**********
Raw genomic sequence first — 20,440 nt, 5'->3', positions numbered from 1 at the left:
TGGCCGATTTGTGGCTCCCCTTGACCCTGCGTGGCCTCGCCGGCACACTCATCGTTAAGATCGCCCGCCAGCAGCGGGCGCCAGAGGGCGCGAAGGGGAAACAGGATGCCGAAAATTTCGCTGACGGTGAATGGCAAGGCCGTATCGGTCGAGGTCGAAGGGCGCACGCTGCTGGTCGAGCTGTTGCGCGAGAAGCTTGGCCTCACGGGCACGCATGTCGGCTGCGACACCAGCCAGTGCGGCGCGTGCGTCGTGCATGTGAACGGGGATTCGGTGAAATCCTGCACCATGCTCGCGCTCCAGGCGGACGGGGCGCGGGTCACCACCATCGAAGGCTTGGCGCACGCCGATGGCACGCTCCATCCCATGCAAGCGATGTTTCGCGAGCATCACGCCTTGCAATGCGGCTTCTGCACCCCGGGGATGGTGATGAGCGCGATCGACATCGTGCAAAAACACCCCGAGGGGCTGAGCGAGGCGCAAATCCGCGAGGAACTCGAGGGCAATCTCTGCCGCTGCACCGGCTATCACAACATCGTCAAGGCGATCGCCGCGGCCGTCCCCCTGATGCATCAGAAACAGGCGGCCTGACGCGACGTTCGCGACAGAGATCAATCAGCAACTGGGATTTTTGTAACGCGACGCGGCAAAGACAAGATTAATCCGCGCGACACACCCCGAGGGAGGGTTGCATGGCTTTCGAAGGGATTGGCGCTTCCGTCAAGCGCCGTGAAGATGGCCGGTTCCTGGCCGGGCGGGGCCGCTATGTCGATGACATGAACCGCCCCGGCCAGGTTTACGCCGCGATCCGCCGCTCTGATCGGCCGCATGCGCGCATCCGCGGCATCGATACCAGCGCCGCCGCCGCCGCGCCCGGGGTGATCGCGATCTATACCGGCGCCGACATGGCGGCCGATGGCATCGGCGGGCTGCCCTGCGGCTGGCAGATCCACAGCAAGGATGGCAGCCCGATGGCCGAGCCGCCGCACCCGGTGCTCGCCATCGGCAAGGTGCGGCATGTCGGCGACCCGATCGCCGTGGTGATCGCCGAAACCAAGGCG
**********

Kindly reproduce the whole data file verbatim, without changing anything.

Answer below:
Raw genomic sequence first — 20,440 nt, 5'->3', positions numbered from 1 at the left:
TGGCCGATTTGTGGCTCCCCTTGACCCTGCGTGGCCTCGCCGGCACACTCATCGTTAAGATCGCCCGCCAGCAGCGGGCGCCAGAGGGCGCGAAGGGGAAACAGGATGCCGAAAATTTCGCTGACGGTGAATGGCAAGGCCGTATCGGTCGAGGTCGAAGGGCGCACGCTGCTGGTCGAGCTGTTGCGCGAGAAGCTTGGCCTCACGGGCACGCATGTCGGCTGCGACACCAGCCAGTGCGGCGCGTGCGTCGTGCATGTGAACGGGGATTCGGTGAAATCCTGCACCATGCTCGCGCTCCAGGCGGACGGGGCGCGGGTCACCACCATCGAAGGCTTGGCGCACGCCGATGGCACGCTCCATCCCATGCAAGCGATGTTTCGCGAGCATCACGCCTTGCAATGCGGCTTCTGCACCCCGGGGATGGTGATGAGCGCGATCGACATCGTGCAAAAACACCCCGAGGGGCTGAGCGAGGCGCAAATCCGCGAGGAACTCGAGGGCAATCTCTGCCGCTGCACCGGCTATCACAACATCGTCAAGGCGATCGCCGCGGCCGTCCCCCTGATGCATCAGAAACAGGCGGCCTGACGCGACGTTCGCGACAGAGATCAATCAGCAACTGGGATTTTTGTAACGCGACGCGGCAAAGACAAGATTAATCCGCGCGACACACCCCGAGGGAGGGTTGCATGGCTTTCGAAGGGATTGGCGCTTCCGTCAAGCGCCGTGAAGATGGCCGGTTCCTGGCCGGGCGGGGCCGCTATGTCGATGACATGAACCGCCCCGGCCAGGTTTACGCCGCGATCCGCCGCTCTGATCGGCCGCATGCGCGCATCCGCGGCATCGATACCAGCGCCGCCGCCGCCGCGCCCGGGGTGATCGCGATCTATACCGGCGCCGACATGGCGGCCGATGGCATCGGCGGGCTGCCCTGCGGCTGGCAGATCCACAGCAAGGATGGCAGCCCGATGGCCGAGCCGCCGCACCCGGTGCTCGCCATCGGCAAGGTGCGGCATGTCGGCGACCCGATCGCCGTGGTGATCGCCGAAACCAAGGCG